Neither Frank Guinta nor Charlie Bass have approval numbers that are setting the world on fire in their New Hampshire Congressional districts, but Bass appears to be in much worse shape for winning another term next year.
Only 29% of voters in Bass' district approve of the job he's doing to 48% who disapprove. His numbers are bad with Democrats and independents but what really plunges them is how weak he is even with Republicans. Just 48% give him good marks to 26% who think he's doing a poor job. Those are the kinds of numbers that can make you vulnerable even in a primary. Last year Bass narrowly won the primary with less than 50% of the vote in a 5 candidate field. It would be interesting to see the outcome in a two person race.
Assuming Bass is again the Republican nominee he would find himself in a tight race with his 2010 opponent, Ann McLane Kuster. A rematch between the two would basically start as a tie with Bass edging Kuster 43-42. The reason Bass leads Kuster despite his horrid approval numbers is that even though only 48% of GOP voters are happy with the job he's doing, 80% would still choose him over a Democratic alternative. This was one of the closest House races in the country last year and it could well be again in 2012.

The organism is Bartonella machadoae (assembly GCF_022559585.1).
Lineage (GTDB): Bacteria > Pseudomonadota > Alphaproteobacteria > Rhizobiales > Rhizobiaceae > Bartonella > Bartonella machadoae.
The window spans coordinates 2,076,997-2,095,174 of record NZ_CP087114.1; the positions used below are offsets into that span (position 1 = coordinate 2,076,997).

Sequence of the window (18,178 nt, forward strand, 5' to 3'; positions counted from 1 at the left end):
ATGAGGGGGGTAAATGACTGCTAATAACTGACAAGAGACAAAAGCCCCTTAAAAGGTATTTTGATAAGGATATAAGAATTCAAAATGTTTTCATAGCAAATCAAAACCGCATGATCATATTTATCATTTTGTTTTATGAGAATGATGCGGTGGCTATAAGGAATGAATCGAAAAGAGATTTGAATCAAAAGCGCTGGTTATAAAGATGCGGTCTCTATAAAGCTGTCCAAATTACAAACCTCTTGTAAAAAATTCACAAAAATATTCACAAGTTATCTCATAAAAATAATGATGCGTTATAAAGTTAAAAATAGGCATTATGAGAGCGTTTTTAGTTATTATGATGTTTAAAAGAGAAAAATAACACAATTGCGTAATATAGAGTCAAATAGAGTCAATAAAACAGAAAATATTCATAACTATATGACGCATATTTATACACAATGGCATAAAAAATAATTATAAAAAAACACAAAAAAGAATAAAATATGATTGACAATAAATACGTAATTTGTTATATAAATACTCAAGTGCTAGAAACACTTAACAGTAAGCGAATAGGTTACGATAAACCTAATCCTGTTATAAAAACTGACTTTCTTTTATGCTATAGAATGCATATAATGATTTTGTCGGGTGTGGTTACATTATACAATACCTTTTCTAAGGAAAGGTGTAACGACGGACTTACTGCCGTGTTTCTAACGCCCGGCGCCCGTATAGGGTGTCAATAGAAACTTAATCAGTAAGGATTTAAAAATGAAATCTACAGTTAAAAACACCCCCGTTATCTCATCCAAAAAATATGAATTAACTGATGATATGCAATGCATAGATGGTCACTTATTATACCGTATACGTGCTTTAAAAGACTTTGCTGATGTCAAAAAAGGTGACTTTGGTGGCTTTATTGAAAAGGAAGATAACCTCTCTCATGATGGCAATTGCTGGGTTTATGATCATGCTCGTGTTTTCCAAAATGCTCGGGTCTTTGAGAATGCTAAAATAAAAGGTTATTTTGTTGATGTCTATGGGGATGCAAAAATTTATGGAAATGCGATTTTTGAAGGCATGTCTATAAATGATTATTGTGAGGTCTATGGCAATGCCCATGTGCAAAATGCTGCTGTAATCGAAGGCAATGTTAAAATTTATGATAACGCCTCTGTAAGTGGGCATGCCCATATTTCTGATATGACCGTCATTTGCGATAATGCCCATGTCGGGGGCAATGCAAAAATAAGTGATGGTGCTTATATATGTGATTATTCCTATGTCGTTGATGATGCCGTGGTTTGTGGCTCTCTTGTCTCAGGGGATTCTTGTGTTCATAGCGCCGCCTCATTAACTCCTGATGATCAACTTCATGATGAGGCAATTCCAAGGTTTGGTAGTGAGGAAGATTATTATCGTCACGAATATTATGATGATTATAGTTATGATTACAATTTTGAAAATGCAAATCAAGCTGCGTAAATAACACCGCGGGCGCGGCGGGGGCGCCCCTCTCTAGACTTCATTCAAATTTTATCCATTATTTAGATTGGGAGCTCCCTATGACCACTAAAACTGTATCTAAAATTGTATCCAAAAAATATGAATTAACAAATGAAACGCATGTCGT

In the 1st District Frank Guinta has narrowly positive approval numbers. 39% of voters are happy with him while 38% dissent. Republicans approve and Democrats disapprove of him in similar numbers. What puts him over the top is a pretty decent 43/35 breakdown with independents.
Guinta leads a rematch with the former holder of the seat, Carol Shea-Porter, 48-41. He wins independents by 19 points in such a scenario. In one sense these numbers represent an improvement for Shea-Porter since she lost reelection by 12 points last year. Still there's an argument Democrats might want to go in a different direction if they want to reclaim this seat. Shea-Porter has poor favorability numbers with only 40% of voters viewing her positively to 48% with a negative opinion. And her 36/53 spread with independents is even worse than the overall number. A fresher candidate could have a better chance at returning the seat to the Democratic column.
This analysis is also available on our blog:
A press release and full crosstabs are attached-